United Kingdom

Private sector pay slump while public sector employees see incomes surge  

The stark divide between the fortunes of the public and private sectors during coronavirus was underlined by new figures today.

Public sector pay is surging during the crisis while private workers see their incomes plunge - and the gap is getting wider.

The gulf reflects the fact that state employees have escaped the wave of furloughing, salary cuts and redundancies that have hit other parts of the economy.

Instead they have benefited from longer-term Government pay awards that are more generous than previously as austerity had been lifted.

There are grim predictions from the government's OBR watchdog that four million people could be on the dole queue by next year - almost all of them in the private sector, which represents around four fifths of jobs.   

The difference was highlighted in figures published by the Office for National Statistics today, showing annual growth in regular weekly pay was 4.8 per cent in the public sector in May.

The respected NIESR think-tank today forecast that pay in the private sector will go further into reverse, while the public sector surges ahead. The chart shows the estimates for changes in total annual pay on a rolling three-month average 

A third of firms plan to lay off staff in the next three months 

Almost a third of UK firms plan to lay off staff over the next three months in a further sign of the coronavirus pandemic's devastating impact on Britain's job market, according to a report.

The British Chambers of Commerce (BBC) quarterly recruitment outlook reveals that 29 per cent of 7,400 firms surveyed expect to axe jobs over the third quarter - a record high for the study.

The report - compiled in conjunction with Totaljobs - found that 28 per cent of firms polled had already cut roles between April and June.

The study also showed that 41 per cent of large companies and 41% of small and medium-sized firms expect to cut staff over the next quarter, with 18% of micro businesses forecasting workforce reductions.

Recruitment also ground to a halt, with just 25 per cent of firms looking to take on new hires in another grim record for the report.

By contrast in the private sector the equivalent figure was minus 2.6 per cent.

Regular pay data tend to underplay incomes in the private sector as bonuses are more common - but many of these extras have been suspended in the Covid crisis.  

Separate forecasts from the respected NIESR think-tank building on the ONS data suggest the trend will get more pronounced in the coming months. 

For total pay - including bonuses - the change in the three month average for annual pay is expected to be minus 2.9 per cent by September.

In the public sector the relevant figure will be 4.9 per cent. 

The NIESR said the difference 'partly reflects greater use of furloughing in the private sector'.

Deputy Director Garry Young said: 'Pay growth in the private sector has fallen, but may flatten off for a time as workers return from furlough before weakening further in the second half of the year when unemployment is set to rise sharply.' 

The statistics emerged as it was revealed the number of people employed fell by another 74,000 last month with 2.6million on benefits.

Some 650,000 fewer are on the payroll than before the crisis after another 0.3 per cent reduction between May and June, according to official figures.

Vacancies are at a record low and hours have also tumbled, the Office for National Statistics data show. The claimant count has risen by 112.2 per cent, or 1.4million, since March.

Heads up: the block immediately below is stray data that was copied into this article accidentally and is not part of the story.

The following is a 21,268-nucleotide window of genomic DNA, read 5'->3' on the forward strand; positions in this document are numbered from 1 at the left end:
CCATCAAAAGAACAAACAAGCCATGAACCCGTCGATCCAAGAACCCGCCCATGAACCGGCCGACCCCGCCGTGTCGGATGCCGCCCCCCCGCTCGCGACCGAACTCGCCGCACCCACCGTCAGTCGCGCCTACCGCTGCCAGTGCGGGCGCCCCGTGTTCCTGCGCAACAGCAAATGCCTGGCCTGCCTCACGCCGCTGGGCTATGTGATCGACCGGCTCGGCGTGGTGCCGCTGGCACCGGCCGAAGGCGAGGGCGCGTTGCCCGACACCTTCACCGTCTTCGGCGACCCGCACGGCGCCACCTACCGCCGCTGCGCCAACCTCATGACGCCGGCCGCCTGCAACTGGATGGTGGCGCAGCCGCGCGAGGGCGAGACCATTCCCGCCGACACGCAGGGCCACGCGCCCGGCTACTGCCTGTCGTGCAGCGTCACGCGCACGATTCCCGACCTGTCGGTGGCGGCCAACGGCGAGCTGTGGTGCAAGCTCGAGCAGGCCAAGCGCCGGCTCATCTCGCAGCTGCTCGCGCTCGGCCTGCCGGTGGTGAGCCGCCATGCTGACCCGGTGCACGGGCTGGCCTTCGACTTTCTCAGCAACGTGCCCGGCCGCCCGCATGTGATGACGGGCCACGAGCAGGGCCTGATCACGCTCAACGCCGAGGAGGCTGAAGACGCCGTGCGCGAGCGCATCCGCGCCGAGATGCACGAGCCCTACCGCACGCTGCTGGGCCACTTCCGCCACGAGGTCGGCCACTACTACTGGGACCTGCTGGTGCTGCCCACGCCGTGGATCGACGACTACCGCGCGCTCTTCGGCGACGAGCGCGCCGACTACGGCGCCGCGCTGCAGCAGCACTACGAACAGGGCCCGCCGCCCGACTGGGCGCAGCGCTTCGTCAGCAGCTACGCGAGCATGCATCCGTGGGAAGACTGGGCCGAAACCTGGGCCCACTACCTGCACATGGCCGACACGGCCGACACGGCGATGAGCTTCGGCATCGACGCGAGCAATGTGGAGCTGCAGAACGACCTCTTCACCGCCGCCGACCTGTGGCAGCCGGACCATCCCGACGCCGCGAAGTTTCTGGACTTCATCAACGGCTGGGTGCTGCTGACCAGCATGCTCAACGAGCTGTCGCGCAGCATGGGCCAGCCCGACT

However, the massive furlough and self-employed support schemes appear to be masking the scale of the issues by propping up millions of jobs.

A separate survey by the British Chambers of Commerce has found that a third of firms are planning to lay off staff over the next three months. 

It came after Boris Johnson insisted he does not have a 'magic wand' to save jobs, admitting that a wave of redundancies is looming. The OBR warned this week that four million could be on the dole queue next year.

Some 650,000 fewer are on the payroll than before the crisis, according to official figures

The total number of hours worked in the UK hit a record low in March-May, according to the latest figures

The PM is set to appeal for Britons to return to their offices to rescue deserted town and city centres from disaster tomorrow.

Tories have been demanding that the official government advice - which still urges people to work from home if they can - is changed.

Bank of England governor Andrew Bailey warned in a discussion with Conservative MPs last night that the reluctance of people to travel in was a major problem for business.

Meanwhile, guidance on using public transport is set to shift, with trains still only 20 per cent full as people have been told to avoid it where possible. 

The ONS said unemployment fell 17,000 between March and May to 1.35million, with the rate unchanged at 3.9 per cent.

Experts said this masked a fall in employment, down 126,000 in the quarter to 32.95 million, with the rate dropping to 76.4 per cent.

With 9.4million people on furlough classed as employed, the true impact is expected to only be shown after the current support scheme ends in October.

Vacancies for April to June were at the lowest level since the figures started being compiled in 2001, at 333,000.

That was 23 per cent lower than the previous record low after the credit crunch in 2009.

Pay has also been hit hard by the crisis, dropping 0.3 per cent in the three months to May compared to the same period last year. Accounting for inflation, that is equivalent to a 1.3 per cent reduction. 

Jonathan Athow, deputy national statistician at the Office for National Statistics (ONS), said: 'As the pandemic took hold, the labour market weakened markedly, but that rate of decline slowed into June, though this is before recent reports of job losses.